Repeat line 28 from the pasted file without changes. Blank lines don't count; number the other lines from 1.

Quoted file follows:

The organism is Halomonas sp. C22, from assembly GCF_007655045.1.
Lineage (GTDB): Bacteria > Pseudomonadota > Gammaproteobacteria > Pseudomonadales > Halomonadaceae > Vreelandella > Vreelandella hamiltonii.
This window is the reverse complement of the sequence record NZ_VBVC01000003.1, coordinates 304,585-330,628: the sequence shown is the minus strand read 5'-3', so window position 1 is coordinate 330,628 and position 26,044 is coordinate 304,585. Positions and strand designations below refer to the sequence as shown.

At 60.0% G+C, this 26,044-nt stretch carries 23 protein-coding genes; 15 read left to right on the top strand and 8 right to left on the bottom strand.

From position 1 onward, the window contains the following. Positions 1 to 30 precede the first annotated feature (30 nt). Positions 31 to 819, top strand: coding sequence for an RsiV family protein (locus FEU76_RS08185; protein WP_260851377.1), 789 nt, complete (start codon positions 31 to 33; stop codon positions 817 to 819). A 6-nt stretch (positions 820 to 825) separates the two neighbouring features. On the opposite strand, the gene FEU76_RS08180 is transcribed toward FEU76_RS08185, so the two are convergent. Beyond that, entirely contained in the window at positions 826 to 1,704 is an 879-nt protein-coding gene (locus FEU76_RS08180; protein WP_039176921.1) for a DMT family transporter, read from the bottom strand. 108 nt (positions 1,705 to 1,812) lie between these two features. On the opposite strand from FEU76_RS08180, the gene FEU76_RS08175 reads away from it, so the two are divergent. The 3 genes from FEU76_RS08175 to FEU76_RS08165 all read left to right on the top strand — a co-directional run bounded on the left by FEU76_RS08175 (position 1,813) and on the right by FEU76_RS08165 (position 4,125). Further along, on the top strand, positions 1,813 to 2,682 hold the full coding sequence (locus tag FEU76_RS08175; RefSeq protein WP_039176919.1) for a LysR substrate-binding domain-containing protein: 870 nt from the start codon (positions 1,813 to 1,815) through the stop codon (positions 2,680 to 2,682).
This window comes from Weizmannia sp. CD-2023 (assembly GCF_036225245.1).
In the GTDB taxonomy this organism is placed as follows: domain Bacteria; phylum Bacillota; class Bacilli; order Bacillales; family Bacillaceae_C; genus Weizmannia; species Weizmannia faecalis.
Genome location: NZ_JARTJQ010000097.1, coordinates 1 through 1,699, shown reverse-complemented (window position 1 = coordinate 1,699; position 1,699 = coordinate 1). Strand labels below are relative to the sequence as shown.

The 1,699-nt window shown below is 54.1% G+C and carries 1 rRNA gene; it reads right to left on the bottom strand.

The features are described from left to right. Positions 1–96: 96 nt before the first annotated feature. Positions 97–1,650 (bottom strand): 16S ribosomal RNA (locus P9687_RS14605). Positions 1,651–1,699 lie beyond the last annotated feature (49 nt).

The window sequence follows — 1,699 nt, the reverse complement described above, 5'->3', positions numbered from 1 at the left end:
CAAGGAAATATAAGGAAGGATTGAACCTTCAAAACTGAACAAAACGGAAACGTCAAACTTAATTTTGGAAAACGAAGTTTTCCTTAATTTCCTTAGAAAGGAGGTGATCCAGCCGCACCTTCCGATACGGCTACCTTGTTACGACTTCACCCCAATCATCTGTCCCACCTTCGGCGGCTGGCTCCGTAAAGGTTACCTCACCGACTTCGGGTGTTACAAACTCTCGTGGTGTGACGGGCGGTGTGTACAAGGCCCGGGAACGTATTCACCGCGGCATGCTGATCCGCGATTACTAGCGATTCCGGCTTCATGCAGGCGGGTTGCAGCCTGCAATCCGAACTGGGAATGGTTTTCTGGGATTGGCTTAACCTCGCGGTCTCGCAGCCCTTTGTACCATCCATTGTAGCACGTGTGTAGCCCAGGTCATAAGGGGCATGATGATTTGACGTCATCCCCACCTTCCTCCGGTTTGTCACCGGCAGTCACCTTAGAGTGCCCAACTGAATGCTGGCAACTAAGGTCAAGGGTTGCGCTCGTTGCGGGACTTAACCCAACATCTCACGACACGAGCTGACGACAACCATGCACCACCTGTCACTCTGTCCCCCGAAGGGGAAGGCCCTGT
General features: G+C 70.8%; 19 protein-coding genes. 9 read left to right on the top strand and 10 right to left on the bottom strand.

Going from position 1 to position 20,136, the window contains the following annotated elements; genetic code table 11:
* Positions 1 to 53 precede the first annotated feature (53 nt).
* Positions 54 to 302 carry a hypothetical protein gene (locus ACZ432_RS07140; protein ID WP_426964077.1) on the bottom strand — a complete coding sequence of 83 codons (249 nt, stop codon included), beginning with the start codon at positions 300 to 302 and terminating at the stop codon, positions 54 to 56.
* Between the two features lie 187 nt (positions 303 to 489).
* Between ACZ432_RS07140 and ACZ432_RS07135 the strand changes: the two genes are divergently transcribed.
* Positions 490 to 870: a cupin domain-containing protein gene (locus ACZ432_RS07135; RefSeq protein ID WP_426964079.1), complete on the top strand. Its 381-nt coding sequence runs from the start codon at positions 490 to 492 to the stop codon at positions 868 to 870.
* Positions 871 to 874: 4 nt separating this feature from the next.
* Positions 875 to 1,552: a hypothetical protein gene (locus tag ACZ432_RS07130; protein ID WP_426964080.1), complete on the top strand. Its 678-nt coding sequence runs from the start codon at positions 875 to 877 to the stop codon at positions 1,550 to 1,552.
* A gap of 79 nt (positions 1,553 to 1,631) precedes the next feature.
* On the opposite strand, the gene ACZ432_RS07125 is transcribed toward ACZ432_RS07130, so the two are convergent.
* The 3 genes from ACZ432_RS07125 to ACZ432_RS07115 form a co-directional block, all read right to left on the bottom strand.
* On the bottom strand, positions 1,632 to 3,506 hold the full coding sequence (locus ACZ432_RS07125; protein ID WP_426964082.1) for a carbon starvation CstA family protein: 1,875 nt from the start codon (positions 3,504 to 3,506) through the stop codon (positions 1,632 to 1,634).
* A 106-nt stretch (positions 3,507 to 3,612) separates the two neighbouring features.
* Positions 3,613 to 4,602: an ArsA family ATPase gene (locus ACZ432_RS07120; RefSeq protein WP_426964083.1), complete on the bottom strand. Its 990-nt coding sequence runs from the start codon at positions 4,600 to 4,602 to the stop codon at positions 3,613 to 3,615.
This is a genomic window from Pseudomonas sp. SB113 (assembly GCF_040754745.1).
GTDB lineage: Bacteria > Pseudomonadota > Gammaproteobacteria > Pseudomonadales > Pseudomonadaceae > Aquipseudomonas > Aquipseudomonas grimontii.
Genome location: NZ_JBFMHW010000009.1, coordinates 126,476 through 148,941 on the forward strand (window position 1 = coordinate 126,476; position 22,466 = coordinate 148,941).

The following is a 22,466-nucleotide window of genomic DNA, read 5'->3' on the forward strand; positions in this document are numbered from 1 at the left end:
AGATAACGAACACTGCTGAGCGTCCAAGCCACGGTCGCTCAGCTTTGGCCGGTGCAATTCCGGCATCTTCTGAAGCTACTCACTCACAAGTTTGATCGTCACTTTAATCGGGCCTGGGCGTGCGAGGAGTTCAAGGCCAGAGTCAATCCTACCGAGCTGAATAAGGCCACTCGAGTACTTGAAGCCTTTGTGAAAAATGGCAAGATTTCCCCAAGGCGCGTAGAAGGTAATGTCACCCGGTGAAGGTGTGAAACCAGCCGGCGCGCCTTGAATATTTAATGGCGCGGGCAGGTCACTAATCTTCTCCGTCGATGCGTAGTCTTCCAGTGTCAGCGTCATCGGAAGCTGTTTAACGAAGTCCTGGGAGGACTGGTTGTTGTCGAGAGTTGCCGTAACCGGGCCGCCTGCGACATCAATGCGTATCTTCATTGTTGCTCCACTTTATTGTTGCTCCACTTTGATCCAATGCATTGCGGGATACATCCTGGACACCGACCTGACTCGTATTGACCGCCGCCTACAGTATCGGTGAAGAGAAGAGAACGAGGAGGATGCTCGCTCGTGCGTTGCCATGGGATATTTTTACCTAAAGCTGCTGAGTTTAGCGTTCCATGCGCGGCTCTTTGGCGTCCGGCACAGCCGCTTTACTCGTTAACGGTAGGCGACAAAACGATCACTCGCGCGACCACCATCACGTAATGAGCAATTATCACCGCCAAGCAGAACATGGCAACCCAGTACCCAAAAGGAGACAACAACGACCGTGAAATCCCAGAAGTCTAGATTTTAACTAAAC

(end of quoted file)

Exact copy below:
This is a genomic window from Pseudomonas sp. SB113 (assembly GCF_040754745.1).